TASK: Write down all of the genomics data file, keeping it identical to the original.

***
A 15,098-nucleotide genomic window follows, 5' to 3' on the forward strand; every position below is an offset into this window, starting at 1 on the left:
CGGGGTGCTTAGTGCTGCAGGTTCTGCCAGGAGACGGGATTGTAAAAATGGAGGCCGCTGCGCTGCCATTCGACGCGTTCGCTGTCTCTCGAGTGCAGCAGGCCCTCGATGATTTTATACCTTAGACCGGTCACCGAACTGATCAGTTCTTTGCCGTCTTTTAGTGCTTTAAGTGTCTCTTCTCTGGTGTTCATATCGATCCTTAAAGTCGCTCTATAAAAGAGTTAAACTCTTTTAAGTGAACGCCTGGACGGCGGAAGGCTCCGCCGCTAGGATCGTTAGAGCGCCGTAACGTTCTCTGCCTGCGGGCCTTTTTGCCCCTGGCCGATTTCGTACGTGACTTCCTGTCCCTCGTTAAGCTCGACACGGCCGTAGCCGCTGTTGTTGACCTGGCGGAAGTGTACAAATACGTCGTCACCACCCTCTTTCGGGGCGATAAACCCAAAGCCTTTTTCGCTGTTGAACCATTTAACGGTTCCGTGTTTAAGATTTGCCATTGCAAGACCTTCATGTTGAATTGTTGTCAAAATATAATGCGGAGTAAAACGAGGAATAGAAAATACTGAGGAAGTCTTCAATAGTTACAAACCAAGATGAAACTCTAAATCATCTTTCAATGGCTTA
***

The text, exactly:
A 15,098-nucleotide genomic window follows, 5' to 3' on the forward strand; every position below is an offset into this window, starting at 1 on the left:
CGGGGTGCTTAGTGCTGCAGGTTCTGCCAGGAGACGGGATTGTAAAAATGGAGGCCGCTGCGCTGCCATTCGACGCGTTCGCTGTCTCTCGAGTGCAGCAGGCCCTCGATGATTTTATACCTTAGACCGGTCACCGAACTGATCAGTTCTTTGCCGTCTTTTAGTGCTTTAAGTGTCTCTTCTCTGGTGTTCATATCGATCCTTAAAGTCGCTCTATAAAAGAGTTAAACTCTTTTAAGTGAACGCCTGGACGGCGGAAGGCTCCGCCGCTAGGATCGTTAGAGCGCCGTAACGTTCTCTGCCTGCGGGCCTTTTTGCCCCTGGCCGATTTCGTACGTGACTTCCTGTCCCTCGTTAAGCTCGACACGGCCGTAGCCGCTGTTGTTGACCTGGCGGAAGTGTACAAATACGTCGTCACCACCCTCTTTCGGGGCGATAAACCCAAAGCCTTTTTCGCTGTTGAACCATTTAACGGTTCCGTGTTTAAGATTTGCCATTGCAAGACCTTCATGTTGAATTGTTGTCAAAATATAATGCGGAGTAAAACGAGGAATAGAAAATACTGAGGAAGTCTTCAATAGTTACAAACCAAGATGAAACTCTAAATCATCTTTCAATGGCTTA